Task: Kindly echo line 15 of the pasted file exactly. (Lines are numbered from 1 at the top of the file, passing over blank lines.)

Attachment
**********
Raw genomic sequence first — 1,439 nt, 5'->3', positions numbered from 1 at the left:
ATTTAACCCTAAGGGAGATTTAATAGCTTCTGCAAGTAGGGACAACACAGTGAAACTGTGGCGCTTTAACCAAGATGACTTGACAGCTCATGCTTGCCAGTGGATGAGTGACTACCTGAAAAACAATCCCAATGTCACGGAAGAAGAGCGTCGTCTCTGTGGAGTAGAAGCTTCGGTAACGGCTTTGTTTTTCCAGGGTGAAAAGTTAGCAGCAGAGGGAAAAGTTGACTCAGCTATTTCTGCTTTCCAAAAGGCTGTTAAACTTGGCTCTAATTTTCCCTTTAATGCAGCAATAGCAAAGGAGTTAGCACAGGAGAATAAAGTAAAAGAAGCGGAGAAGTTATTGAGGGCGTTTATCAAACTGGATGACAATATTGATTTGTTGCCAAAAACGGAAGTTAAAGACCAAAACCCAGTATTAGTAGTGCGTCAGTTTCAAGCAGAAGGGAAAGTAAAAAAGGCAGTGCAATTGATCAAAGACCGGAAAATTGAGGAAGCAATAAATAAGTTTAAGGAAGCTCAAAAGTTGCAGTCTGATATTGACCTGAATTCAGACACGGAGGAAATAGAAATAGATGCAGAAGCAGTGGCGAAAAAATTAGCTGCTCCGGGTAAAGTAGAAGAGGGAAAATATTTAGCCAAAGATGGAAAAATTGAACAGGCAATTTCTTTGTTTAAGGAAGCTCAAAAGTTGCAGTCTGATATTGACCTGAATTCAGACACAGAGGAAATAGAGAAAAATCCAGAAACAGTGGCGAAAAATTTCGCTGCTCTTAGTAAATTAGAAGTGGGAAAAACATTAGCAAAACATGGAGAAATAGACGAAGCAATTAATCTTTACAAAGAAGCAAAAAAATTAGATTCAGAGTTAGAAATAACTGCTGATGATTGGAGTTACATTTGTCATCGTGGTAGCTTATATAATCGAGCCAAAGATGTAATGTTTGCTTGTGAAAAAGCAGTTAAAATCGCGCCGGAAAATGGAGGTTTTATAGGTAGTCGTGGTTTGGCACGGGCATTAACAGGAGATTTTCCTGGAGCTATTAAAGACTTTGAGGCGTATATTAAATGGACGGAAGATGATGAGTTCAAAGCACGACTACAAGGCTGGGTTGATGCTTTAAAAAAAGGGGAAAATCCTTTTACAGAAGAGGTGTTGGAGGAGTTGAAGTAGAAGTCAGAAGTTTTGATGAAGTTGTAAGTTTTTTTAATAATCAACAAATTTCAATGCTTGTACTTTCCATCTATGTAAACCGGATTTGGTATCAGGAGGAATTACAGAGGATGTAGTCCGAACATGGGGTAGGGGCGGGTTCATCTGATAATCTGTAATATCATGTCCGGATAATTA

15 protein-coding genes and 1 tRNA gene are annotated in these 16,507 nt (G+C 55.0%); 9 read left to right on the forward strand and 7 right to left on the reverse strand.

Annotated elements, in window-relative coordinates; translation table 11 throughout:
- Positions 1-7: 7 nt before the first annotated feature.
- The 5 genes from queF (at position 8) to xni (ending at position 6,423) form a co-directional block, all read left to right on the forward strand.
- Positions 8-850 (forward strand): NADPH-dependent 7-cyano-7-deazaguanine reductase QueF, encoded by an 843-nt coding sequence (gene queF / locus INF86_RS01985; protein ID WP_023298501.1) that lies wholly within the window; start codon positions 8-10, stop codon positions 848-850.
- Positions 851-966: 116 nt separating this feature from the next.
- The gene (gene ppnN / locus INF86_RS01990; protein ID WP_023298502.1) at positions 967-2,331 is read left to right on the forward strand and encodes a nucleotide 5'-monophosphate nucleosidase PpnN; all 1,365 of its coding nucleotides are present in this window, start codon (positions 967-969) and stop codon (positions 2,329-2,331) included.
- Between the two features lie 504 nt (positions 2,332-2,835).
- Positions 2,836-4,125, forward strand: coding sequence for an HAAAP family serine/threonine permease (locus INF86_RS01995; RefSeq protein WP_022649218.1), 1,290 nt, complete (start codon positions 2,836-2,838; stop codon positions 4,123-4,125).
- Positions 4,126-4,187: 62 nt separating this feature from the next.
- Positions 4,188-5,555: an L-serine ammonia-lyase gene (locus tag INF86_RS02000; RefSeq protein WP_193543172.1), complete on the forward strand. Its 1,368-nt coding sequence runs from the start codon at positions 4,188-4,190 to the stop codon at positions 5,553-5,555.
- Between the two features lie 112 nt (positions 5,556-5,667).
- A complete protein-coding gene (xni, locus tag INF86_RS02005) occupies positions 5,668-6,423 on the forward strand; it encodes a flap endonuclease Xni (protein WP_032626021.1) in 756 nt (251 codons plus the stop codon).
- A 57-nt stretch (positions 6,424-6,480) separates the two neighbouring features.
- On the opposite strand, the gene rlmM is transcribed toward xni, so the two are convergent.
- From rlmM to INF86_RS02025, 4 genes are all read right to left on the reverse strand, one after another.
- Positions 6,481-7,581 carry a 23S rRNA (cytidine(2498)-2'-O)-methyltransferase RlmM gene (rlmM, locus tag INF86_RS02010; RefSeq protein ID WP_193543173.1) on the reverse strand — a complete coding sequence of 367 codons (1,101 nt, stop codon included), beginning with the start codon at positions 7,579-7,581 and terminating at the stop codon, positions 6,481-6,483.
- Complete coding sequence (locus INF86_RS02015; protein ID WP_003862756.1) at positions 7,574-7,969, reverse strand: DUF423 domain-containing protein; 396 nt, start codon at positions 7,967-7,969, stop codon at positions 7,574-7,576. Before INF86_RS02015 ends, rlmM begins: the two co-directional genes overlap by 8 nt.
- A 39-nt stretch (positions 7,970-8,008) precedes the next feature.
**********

- A complete protein-coding gene (xni, locus tag INF86_RS02005) occupies positions 5,668-6,423 on the forward strand; it encodes a flap endonuclease Xni (protein WP_032626021.1) in 756 nt (251 codons plus the stop codon).